Friday, 8 November 2013
Yesterday, this screenshot was posted on the Hedmuk Facebook Page, and the response was a tellingly mixed one: some finding amusement, others bemusement, and some taking offence at our posting it at all. That the issue was so divisive only goes to prove the importance of considering your tone when approaching someone you have never previously spoken to or had any contact with. And this aspect of 'first contact' is perhaps the most important to bear in mind.
We endeavour to listen to everything we get sent, and reply with feedback as often as possible, and have discovered some amazing music in this way - we appreciate the privilege of this position, and in turn seek to give the position its due respect.
When it comes to reading through, listening and responding to submissions it's not about being cool, and it's not even close to being elitist; instead, please consider this: if you have worked hard to produce a piece of music and you would like someone else to hear it, then the least you can do is show your own artistic endeavours the respect they deserve and spend a bit of time thinking about how best to put them across. The care and attention you've given the music should be reflected in how you talk about it: if you accompany your submission with a limp joke, then how seriously can you expect your music to be taken? There's nothing wrong with building rapport - in fact it can be very important - but trying to do so without having lain any foundations will prove difficult. The point of the screenshot is not to single anyone out (and it should be noted that it makes no additional comment on the music being sent either), but is rather to illustrate a too-common occurrence.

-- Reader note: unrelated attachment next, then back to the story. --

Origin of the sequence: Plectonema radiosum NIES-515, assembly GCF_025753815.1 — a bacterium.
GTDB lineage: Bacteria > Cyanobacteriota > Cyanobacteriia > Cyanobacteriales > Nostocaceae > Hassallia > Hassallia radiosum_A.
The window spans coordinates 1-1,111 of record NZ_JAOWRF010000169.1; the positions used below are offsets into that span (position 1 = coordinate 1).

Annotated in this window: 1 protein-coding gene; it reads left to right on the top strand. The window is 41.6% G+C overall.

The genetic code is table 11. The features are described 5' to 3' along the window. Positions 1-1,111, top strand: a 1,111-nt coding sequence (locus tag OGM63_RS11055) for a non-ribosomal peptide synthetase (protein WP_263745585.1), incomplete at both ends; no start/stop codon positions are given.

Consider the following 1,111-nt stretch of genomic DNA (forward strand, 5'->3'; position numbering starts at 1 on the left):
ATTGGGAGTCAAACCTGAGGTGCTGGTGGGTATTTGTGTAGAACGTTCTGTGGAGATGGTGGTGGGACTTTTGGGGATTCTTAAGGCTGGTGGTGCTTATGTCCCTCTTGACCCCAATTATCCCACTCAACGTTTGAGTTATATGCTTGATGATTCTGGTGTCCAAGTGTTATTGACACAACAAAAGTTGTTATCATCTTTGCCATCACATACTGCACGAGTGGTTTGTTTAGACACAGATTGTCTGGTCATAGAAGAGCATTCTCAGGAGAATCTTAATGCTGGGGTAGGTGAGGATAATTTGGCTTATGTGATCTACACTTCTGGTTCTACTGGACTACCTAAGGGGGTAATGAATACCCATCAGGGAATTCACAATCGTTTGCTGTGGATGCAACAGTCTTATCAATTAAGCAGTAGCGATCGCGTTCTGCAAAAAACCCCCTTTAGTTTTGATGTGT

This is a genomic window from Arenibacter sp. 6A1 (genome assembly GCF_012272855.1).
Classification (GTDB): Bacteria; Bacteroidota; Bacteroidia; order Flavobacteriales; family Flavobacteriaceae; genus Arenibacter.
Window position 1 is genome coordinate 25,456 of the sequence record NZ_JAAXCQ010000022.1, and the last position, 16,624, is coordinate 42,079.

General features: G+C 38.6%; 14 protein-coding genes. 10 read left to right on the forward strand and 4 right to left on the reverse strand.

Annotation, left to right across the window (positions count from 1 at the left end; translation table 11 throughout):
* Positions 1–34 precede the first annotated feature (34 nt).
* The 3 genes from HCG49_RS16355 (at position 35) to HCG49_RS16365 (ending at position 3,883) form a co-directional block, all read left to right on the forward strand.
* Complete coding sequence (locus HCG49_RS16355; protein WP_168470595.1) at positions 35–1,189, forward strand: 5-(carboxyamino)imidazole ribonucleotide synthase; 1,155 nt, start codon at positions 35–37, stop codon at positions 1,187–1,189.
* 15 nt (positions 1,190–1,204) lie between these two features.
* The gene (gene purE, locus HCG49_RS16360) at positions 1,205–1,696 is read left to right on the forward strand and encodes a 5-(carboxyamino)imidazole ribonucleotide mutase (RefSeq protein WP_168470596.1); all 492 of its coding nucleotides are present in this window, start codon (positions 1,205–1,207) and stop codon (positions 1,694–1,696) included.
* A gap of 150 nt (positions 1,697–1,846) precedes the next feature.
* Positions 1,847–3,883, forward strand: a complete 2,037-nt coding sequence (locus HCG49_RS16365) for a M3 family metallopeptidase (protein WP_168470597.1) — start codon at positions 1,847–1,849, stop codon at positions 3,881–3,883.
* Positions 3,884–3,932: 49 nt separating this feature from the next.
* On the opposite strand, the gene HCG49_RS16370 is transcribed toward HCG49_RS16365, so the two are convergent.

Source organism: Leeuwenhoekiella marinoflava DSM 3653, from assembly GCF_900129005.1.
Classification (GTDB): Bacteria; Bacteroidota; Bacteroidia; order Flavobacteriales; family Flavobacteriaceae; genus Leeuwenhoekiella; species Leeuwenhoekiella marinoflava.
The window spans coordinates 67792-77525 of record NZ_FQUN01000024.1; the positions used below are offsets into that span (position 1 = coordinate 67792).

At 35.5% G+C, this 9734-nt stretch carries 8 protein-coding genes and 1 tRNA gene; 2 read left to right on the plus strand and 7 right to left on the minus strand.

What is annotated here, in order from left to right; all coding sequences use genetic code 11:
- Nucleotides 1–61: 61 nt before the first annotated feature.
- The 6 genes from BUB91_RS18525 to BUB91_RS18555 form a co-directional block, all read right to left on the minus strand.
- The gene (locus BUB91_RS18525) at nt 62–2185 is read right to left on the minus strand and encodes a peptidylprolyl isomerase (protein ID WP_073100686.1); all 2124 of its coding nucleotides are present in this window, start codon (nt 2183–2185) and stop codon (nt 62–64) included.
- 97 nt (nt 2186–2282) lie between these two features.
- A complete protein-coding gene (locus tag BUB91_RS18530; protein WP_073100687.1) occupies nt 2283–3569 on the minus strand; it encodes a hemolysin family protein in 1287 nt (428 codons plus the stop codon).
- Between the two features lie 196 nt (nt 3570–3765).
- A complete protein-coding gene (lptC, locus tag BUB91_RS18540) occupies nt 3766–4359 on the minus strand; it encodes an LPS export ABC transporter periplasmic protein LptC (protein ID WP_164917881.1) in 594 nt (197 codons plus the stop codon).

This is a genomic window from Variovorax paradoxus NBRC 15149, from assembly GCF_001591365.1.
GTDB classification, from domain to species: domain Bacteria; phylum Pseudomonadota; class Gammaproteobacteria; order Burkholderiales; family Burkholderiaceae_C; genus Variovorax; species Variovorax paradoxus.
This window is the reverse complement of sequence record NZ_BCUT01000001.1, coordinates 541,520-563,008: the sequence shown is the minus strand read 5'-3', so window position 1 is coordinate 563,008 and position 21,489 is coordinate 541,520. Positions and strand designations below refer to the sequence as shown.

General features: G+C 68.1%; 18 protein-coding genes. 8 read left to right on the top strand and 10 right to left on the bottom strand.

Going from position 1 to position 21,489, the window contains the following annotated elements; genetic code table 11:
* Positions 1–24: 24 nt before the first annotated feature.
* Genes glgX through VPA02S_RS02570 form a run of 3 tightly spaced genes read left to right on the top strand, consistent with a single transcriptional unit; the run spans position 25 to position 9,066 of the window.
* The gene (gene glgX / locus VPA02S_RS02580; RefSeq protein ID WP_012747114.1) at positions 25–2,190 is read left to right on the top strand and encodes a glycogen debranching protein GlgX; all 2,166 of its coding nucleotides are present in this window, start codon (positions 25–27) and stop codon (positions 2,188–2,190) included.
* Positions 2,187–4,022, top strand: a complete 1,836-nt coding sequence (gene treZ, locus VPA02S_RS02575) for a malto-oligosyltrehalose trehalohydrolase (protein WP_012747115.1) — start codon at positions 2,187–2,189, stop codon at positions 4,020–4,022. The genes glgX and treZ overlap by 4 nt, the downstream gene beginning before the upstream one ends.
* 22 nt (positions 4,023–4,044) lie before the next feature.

In an ideal world this shouldn't matter so much, but the fact is that if your submission is going to be one of many received daily then it pays to put the effort in. And this isn't a one-way street either: when we contact artists to ask if they'd like to feature on the blog in some way, that we also consider our tone is of great importance too.
The difficulty here, of course, is that different people on your submissions list are going to have their own personal preferences, but that's not to say that a few basic guidelines can't help. This forum thread, and the subsequently-produced How To Send Me Music, are both excellent resources for those looking for a further insight into how to approach sending out music to potential new listeners and supporters. And if you're still unsure, then there is never any harm in just asking: a short email inquiring as to the best way to send over music is always going to be more welcome than the results of ham-fisted guesswork.